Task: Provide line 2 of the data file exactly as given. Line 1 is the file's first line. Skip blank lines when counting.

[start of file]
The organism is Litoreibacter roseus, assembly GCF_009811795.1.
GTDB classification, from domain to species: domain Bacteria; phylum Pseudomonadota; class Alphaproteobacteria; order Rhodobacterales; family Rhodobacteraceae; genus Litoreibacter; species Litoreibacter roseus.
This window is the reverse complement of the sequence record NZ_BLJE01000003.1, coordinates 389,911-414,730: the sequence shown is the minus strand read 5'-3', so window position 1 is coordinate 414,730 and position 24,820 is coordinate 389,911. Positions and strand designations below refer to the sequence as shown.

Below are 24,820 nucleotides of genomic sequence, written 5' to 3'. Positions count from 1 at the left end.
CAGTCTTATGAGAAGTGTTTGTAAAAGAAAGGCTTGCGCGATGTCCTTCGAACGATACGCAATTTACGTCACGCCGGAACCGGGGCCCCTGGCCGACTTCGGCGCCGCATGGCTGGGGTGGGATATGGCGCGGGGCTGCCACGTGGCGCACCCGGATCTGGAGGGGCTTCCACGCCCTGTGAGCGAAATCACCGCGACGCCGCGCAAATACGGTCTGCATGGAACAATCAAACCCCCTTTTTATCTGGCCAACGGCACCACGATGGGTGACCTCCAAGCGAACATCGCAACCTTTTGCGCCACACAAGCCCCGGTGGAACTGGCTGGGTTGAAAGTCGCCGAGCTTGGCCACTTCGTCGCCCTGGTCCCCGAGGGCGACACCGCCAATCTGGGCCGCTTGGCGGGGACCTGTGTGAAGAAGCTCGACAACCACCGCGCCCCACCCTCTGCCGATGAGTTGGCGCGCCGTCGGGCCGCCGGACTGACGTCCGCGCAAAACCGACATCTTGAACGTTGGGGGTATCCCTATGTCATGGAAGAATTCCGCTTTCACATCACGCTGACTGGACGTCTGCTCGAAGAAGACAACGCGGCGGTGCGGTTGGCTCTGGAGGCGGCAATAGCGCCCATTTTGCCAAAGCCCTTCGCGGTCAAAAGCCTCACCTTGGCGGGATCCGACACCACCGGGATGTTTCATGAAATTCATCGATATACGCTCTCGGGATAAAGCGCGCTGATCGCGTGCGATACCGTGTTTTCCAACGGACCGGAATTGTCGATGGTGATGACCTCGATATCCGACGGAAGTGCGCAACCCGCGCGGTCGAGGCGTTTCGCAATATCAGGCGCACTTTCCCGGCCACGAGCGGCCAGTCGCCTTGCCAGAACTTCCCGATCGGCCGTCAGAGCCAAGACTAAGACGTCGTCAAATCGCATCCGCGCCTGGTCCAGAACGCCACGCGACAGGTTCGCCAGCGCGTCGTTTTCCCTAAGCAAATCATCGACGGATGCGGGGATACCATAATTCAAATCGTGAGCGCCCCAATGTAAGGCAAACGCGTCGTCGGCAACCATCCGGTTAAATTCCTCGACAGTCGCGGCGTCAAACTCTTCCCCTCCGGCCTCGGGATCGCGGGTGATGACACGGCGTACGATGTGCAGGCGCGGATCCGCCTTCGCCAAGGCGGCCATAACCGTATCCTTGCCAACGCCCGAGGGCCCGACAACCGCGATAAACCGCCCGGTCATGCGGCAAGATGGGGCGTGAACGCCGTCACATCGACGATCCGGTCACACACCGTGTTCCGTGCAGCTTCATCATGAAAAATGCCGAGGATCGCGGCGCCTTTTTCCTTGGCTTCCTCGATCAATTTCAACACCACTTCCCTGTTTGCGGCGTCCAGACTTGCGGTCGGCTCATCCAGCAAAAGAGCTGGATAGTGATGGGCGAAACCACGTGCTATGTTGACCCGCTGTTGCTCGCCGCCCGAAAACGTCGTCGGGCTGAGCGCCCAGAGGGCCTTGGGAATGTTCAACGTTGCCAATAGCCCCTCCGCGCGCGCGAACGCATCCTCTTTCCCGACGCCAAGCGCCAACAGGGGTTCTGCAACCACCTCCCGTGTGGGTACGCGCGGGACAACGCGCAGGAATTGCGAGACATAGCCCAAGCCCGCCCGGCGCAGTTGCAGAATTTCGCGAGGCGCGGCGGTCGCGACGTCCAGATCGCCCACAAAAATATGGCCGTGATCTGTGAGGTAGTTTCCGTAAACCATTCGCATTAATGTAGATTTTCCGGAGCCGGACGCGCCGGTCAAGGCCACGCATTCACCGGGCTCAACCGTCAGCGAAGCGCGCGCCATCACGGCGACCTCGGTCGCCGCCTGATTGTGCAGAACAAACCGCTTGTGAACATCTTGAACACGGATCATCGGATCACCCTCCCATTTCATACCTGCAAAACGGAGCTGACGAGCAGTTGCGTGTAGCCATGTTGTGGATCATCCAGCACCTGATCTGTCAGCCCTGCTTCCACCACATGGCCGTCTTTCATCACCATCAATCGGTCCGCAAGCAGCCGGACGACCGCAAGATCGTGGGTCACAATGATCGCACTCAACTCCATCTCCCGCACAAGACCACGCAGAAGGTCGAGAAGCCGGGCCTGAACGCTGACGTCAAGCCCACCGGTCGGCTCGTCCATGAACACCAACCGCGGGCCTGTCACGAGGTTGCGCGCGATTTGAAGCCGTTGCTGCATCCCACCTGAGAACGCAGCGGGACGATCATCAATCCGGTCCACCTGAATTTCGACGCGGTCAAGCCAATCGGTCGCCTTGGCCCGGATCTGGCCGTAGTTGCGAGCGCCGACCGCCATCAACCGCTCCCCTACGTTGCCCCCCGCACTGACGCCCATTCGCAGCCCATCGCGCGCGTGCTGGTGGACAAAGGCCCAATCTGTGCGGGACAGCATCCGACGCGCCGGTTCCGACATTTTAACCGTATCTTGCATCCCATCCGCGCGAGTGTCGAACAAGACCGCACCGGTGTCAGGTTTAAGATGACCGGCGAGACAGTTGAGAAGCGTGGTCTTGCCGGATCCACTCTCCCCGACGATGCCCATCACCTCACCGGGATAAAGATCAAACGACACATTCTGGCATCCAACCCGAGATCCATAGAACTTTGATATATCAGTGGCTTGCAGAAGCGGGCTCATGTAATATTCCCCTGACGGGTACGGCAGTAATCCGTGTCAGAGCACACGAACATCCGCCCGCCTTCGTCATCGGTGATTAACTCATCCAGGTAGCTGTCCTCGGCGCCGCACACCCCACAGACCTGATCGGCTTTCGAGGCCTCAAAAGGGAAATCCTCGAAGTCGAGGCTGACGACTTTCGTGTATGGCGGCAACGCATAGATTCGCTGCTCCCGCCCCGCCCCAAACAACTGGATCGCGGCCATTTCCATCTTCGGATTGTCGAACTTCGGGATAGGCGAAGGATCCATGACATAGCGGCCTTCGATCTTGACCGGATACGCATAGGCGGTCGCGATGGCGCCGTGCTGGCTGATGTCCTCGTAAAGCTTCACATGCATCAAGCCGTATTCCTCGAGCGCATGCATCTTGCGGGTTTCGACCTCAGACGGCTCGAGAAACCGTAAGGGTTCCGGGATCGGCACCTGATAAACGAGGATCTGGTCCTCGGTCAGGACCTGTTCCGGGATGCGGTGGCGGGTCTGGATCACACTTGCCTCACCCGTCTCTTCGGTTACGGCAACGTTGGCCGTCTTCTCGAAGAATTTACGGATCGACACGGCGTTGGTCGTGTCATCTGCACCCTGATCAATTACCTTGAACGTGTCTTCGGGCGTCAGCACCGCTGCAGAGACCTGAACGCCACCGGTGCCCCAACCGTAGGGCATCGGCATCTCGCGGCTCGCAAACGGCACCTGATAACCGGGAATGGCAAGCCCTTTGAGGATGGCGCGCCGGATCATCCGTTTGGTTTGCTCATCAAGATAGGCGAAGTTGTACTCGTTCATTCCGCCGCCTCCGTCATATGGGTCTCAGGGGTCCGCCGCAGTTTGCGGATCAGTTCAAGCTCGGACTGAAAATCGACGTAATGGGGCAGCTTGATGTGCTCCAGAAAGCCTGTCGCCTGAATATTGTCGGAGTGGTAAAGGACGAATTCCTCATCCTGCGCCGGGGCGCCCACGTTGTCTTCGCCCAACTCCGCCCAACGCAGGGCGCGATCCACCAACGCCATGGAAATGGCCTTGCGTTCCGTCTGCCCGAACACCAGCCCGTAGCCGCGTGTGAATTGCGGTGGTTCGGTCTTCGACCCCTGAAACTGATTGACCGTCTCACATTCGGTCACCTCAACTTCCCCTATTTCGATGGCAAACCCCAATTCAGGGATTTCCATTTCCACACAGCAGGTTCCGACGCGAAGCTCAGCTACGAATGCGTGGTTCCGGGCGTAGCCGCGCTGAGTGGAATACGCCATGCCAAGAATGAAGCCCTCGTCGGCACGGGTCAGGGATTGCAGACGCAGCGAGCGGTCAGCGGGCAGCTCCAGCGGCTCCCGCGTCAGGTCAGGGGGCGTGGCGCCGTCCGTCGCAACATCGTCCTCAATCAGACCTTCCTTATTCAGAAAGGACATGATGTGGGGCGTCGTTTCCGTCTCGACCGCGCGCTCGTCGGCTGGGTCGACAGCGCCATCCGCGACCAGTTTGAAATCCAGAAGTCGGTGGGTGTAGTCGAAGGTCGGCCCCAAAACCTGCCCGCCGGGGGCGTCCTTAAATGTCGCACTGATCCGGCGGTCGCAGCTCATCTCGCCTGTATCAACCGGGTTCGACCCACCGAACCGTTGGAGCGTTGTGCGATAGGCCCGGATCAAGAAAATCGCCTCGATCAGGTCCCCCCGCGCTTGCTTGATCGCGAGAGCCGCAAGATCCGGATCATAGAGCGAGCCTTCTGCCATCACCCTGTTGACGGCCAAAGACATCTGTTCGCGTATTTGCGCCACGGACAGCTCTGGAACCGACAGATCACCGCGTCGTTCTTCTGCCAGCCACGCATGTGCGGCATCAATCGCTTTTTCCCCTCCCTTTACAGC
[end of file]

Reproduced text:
GTDB classification, from domain to species: domain Bacteria; phylum Pseudomonadota; class Alphaproteobacteria; order Rhodobacterales; family Rhodobacteraceae; genus Litoreibacter; species Litoreibacter roseus.